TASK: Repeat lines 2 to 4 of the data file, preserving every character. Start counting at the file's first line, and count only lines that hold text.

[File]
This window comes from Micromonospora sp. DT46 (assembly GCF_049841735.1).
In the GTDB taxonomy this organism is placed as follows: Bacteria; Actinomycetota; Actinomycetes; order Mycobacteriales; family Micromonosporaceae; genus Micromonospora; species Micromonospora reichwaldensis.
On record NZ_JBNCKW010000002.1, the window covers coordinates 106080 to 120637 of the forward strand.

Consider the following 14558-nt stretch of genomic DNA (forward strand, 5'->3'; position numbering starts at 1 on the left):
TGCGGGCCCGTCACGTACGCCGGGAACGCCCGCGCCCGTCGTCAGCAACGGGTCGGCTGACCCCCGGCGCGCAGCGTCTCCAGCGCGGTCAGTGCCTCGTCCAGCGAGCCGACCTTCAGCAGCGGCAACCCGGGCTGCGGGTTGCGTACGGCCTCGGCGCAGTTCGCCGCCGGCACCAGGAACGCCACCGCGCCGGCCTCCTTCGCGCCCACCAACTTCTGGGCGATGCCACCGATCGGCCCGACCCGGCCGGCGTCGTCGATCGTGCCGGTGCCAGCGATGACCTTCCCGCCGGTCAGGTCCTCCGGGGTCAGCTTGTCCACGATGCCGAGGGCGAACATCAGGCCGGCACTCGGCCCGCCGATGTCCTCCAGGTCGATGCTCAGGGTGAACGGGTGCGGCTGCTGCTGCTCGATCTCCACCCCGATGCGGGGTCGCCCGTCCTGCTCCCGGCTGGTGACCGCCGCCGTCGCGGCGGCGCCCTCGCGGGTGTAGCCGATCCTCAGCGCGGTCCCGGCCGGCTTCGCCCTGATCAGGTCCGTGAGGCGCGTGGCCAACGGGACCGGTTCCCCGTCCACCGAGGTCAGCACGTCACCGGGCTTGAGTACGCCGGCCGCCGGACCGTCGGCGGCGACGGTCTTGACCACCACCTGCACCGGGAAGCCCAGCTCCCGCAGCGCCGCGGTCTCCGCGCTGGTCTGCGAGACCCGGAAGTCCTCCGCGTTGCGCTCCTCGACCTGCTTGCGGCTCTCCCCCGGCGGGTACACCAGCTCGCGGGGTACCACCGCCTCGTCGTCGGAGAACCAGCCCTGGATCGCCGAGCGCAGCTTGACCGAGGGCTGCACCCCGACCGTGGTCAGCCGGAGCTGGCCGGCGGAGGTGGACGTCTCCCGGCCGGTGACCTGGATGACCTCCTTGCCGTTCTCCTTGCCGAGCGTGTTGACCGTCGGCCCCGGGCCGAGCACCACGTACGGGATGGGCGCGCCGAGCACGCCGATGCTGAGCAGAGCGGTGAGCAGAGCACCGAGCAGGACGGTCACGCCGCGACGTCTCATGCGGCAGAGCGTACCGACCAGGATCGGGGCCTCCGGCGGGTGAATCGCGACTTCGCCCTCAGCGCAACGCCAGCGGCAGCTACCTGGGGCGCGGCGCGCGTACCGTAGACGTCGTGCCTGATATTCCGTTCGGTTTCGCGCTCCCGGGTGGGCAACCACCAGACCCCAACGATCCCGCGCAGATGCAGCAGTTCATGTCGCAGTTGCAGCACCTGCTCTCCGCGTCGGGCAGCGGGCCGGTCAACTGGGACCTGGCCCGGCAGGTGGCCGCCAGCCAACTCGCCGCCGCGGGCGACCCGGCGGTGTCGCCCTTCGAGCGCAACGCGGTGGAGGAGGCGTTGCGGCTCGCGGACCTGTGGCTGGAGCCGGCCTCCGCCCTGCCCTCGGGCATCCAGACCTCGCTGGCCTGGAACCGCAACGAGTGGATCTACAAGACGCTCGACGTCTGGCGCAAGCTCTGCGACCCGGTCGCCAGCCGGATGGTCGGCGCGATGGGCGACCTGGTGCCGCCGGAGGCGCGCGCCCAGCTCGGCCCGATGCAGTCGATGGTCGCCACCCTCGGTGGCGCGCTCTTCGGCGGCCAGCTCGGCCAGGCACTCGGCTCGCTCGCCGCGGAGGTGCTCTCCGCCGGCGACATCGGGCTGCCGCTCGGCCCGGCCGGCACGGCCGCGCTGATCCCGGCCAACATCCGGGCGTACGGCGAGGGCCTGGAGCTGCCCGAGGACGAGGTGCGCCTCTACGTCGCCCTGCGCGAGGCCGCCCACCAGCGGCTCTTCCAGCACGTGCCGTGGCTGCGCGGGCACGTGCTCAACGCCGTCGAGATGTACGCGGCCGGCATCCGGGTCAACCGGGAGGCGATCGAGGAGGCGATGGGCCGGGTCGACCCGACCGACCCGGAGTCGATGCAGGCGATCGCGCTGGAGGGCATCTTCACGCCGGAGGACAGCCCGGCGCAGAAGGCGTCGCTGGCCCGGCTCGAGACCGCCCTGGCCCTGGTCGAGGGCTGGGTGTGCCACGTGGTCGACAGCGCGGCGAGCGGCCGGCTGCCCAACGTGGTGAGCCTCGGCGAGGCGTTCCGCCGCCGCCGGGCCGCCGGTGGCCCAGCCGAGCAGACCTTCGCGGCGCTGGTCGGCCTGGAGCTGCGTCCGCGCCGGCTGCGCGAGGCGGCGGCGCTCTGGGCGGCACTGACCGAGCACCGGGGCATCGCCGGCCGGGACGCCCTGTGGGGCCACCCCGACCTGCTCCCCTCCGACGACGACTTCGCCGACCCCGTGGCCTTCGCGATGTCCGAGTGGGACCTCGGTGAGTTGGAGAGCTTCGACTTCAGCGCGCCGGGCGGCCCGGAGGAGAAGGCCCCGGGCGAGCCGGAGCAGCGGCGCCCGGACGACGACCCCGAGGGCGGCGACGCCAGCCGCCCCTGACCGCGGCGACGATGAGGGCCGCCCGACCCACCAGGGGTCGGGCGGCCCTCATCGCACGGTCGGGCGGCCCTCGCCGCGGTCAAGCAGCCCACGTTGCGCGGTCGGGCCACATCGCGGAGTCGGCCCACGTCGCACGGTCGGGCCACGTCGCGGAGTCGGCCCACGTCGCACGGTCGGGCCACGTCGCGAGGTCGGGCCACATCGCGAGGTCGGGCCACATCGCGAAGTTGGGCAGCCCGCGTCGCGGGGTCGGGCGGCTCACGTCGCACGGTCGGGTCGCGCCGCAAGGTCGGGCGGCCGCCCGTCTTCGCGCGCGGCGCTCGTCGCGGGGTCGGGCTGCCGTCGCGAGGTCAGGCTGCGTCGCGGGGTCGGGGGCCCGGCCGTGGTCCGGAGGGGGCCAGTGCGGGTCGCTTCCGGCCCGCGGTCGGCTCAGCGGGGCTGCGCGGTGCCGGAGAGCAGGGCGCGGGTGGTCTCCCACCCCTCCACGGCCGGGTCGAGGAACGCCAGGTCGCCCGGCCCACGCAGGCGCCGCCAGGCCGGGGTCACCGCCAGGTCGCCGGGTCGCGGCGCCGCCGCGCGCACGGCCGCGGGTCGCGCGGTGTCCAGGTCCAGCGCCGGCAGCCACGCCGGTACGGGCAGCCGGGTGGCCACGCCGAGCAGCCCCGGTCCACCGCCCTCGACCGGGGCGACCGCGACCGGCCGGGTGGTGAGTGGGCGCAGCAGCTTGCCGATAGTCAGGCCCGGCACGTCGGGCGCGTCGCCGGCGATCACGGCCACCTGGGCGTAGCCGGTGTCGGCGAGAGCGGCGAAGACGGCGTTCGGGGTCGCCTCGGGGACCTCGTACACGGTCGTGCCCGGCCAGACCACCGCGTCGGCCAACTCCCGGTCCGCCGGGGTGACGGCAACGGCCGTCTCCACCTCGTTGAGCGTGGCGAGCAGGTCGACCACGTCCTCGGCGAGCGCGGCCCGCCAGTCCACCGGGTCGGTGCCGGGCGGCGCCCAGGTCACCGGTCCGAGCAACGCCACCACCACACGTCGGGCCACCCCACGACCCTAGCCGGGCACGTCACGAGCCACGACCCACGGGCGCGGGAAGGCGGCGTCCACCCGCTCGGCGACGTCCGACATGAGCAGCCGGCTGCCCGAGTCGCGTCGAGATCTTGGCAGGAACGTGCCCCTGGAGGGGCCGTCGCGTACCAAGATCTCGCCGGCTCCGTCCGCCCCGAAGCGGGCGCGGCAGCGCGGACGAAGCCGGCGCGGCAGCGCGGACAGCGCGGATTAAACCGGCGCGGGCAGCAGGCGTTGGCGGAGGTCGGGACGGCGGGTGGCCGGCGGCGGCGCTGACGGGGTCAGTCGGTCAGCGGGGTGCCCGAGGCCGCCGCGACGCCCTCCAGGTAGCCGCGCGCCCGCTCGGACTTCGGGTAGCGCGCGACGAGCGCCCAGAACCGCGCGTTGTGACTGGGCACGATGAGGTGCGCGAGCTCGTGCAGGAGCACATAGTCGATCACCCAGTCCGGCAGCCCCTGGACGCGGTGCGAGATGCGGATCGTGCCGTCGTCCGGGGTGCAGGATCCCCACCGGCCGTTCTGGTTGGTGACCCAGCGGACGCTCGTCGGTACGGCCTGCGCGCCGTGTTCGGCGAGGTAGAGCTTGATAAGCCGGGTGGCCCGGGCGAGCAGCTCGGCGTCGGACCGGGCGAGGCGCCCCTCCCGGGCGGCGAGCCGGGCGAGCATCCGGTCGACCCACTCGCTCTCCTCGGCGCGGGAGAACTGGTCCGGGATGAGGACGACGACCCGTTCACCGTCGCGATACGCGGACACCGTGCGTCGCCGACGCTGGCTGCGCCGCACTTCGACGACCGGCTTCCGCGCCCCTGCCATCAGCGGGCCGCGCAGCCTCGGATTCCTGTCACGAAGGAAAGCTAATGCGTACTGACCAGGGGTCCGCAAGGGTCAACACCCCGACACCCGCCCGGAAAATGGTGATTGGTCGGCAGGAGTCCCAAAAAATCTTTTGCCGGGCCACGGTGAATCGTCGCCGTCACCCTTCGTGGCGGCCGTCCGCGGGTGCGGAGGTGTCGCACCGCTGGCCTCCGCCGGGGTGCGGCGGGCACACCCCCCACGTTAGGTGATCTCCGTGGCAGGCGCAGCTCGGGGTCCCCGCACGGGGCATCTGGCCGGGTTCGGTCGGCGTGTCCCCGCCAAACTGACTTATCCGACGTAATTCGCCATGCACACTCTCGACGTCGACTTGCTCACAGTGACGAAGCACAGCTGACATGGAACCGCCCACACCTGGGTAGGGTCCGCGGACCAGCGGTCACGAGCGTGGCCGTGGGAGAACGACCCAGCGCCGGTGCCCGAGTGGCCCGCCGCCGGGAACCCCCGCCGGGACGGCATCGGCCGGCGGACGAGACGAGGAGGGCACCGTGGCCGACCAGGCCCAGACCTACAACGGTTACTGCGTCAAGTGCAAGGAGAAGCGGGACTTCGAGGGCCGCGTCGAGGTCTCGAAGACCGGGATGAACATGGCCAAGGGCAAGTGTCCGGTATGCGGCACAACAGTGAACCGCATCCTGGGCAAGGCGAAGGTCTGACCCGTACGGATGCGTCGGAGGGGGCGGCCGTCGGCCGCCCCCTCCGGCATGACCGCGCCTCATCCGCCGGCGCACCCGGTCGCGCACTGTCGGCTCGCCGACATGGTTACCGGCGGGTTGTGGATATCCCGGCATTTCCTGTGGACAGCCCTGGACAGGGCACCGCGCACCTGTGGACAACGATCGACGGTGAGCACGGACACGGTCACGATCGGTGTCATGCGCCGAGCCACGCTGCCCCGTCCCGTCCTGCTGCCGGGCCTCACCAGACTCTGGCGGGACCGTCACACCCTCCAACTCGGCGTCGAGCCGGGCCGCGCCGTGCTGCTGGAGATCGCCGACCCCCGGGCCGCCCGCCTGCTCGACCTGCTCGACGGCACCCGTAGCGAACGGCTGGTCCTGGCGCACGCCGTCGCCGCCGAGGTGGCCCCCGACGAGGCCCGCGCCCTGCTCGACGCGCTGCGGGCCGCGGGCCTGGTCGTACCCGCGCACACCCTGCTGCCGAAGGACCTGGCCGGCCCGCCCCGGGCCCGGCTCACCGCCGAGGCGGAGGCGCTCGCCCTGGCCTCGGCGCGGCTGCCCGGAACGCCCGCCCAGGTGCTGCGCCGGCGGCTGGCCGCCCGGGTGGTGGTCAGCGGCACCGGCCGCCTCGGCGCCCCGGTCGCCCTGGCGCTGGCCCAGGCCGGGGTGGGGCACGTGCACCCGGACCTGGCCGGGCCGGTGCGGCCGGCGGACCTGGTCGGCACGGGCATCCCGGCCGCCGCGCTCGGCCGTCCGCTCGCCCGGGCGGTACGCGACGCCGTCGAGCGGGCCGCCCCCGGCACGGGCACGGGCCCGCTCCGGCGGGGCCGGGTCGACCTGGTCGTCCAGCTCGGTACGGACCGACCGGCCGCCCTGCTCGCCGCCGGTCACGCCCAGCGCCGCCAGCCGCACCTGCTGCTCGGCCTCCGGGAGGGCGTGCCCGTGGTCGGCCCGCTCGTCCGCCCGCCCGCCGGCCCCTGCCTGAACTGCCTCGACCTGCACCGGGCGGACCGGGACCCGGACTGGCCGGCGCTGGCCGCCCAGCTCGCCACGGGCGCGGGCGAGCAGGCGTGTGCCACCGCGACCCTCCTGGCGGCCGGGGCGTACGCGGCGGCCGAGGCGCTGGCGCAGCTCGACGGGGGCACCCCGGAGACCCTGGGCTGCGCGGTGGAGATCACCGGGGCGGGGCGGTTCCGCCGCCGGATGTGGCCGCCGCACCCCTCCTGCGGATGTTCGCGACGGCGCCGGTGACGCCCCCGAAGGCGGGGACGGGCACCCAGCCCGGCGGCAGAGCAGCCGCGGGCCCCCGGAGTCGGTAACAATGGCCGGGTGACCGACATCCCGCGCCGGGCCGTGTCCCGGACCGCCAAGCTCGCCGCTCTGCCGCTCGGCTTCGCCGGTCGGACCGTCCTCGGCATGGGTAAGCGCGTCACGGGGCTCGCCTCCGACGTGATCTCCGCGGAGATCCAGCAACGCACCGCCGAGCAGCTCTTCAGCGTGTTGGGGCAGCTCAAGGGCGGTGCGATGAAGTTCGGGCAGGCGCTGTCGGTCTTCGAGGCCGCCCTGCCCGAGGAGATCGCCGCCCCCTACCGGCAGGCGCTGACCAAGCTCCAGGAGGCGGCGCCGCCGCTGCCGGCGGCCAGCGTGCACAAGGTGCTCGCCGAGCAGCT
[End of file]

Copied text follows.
In the GTDB taxonomy this organism is placed as follows: Bacteria; Actinomycetota; Actinomycetes; order Mycobacteriales; family Micromonosporaceae; genus Micromonospora; species Micromonospora reichwaldensis.
On record NZ_JBNCKW010000002.1, the window covers coordinates 106080 to 120637 of the forward strand.

Consider the following 14558-nt stretch of genomic DNA (forward strand, 5'->3'; position numbering starts at 1 on the left):